This is why it’s almost impossible to make great progress from a book.  The teacher may be wonderful, but words by themselves are just thoughts.  They may remind us of great inner truths, but they remind us through thoughts, through our past.  What is needed is a gentle shock, a break from the past.  A slight hop out of any ruts in the pathways of brain connections, where in this moment there is something new.  “Truth is a pathless land”, said JK Krishnamurti.  When you follow something – a person, an idea, an identity – you are not in truth.  You cannot be honest with yourself, because to be truly honest you need to put that at the highest priority, which takes a firm knowledge (not a belief) in your own perceptions, your own seeing.

Meditation instructions are great, but should be experienced and forgotten, or else they chain you to thoughts.  I know if I’m thinking of how to meditate, I’m not meditating.  Sometimes when  I’m sitting meditating, there’s all these wonderful wise thoughts about the nature of reality, Self, and meditation, but while I’m chasing those and feeling good about myself, I’m not meditating.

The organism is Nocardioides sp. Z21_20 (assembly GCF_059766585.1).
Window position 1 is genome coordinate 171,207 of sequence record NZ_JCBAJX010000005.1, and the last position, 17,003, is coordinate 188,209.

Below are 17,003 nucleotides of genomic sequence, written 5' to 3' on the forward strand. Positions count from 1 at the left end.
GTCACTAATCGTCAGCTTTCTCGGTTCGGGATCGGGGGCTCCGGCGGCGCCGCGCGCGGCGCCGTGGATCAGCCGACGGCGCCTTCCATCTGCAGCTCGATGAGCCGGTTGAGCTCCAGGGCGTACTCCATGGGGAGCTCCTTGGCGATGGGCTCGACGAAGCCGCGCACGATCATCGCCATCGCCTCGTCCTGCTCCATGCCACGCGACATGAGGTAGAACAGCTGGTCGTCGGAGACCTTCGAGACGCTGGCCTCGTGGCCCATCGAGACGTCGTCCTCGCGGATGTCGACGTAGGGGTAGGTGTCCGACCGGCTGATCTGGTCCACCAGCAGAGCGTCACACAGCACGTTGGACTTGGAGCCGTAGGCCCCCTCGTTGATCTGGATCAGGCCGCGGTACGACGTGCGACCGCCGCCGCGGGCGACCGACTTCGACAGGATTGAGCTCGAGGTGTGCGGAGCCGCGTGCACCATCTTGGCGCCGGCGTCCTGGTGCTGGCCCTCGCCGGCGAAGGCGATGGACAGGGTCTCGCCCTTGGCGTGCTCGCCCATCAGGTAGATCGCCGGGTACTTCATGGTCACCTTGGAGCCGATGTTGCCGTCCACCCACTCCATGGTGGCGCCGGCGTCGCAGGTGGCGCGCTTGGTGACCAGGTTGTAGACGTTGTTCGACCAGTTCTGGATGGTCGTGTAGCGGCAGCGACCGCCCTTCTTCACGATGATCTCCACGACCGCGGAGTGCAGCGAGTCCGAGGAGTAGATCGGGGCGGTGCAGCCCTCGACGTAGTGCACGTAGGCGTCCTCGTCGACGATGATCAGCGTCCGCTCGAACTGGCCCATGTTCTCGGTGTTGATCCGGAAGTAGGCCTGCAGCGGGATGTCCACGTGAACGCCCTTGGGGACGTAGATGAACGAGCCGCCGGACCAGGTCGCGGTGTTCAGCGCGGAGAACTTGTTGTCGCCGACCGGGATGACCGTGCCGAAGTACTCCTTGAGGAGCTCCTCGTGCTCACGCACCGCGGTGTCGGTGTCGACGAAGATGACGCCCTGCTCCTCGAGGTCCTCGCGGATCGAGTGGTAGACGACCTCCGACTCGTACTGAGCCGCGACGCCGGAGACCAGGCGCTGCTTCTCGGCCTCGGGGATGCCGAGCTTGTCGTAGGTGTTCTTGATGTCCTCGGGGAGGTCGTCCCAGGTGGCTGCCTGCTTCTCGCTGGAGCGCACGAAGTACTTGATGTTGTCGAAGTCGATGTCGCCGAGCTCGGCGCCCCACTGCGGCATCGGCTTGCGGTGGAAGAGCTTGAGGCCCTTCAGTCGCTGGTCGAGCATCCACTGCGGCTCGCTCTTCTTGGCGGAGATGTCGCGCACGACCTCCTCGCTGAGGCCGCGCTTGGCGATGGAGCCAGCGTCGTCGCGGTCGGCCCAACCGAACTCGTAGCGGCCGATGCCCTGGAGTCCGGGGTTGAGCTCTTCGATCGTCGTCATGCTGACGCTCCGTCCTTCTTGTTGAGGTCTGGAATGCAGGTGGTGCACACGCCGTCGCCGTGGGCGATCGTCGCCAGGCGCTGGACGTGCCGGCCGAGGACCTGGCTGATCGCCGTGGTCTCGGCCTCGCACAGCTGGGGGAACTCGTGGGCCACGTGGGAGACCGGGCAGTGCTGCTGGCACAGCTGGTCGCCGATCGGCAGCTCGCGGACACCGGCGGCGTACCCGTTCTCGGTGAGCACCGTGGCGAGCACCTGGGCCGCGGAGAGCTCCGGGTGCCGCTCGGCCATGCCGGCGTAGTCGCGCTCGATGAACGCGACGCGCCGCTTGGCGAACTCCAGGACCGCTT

Meditation has no goal.  The irony is that when you meditate for healing or enlightenment, you aren’t meditating.  You’re trying to invest for the future, which of course isn’t now.

The more I learn (or unlearn) about meditation, the more I experience that it’s not in contrast with extreme states like pain, angst, rage, or terror.  It is simply inviting a state of newness to all of them, a spaciousness that gives more possibilities than the normal reactions.  Meditation isn’t constrained to sitting; it just means acting, not reacting.  In wholeness.  Without violence of any kind.



November 22nd, 2012|love|3 Comments